Specifically, the world of dolls (which are inherently little people) is completely gender and racially lopsided. How can I really teach my sons that they can be anything and should be treating other genders and races equally if the toy market teaches them from a very young age that they can’t play with dolls, and that if they do want to play with dolls, there are no dolls like them available? How can I teach my sons gender equality? Dolls of all toys should be as diverse as the world in which we live. They weren’t, so I am aiming to change that.

When you think of the phrase “equal goods,” what does that mean to you?

We believe that equal goods are ones that are not labeled as being “for” any particular human trait, such as gender or race. We make dolls for kids, not for boys or for girls as separate groups. Kids all benefit from the emotional intelligence, relational and nurturing skills they can develop through pretend play with dolls. Why exclude a kid from that on a basis not connected with play? The stereotypes in toys, we believe, can be harmful to children, impeding their growth and equality in the future. There are a whole generation of young kids now who will grow up to be parents. Why exclude boys from the type of play that can teach them to be great dads? Equal goods give all kids the chance to learn and play together.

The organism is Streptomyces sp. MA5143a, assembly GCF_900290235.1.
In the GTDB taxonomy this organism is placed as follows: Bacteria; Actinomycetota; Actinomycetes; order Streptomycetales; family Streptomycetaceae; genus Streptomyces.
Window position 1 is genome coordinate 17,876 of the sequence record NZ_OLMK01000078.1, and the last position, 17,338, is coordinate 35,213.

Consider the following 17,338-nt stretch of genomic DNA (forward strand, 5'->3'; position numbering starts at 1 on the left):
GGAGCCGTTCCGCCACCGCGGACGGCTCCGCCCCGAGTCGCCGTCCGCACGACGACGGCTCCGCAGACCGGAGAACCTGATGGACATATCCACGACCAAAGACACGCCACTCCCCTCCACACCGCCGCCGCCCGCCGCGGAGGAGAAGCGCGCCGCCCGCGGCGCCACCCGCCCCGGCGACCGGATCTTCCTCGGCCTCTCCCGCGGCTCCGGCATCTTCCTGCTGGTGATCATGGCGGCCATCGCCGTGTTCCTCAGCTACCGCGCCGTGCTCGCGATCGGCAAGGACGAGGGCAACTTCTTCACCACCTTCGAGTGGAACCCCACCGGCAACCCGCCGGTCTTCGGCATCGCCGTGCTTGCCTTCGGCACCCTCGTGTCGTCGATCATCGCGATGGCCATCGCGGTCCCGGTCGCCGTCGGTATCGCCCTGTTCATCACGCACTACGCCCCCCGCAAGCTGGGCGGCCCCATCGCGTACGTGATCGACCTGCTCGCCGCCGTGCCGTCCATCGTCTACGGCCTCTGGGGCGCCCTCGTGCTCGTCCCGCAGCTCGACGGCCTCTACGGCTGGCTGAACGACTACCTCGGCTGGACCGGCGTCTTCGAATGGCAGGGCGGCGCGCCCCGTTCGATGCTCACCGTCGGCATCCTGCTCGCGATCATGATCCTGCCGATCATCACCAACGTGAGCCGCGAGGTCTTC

Name three other brands you love and admire:

  1. Mitz Accessories (obviously) – they co-founded Equal Goods with us
  2. Renegade Made – another small woman-owned company that makes the cutest art projects
  3. iamelemental – a Kickstarter-backed, woman-owned company making female action figures that are SO COOL (and their owners have been incredibly helpful as we have started up)

We have also received a lot of advice and help from other emerging businesses and some even more established ones – I can’t list them all here but I thank each of them!

What is your #1 absolute favorite book for children?

This is so tough! In our house, we absolutely love Julie Donaldson’s The Snail and the Whale. It’s a great story about helping even when you are small. The main character is female (oddly so many books use male pronouns even for animals that are main characters), and the illustrations are beautiful.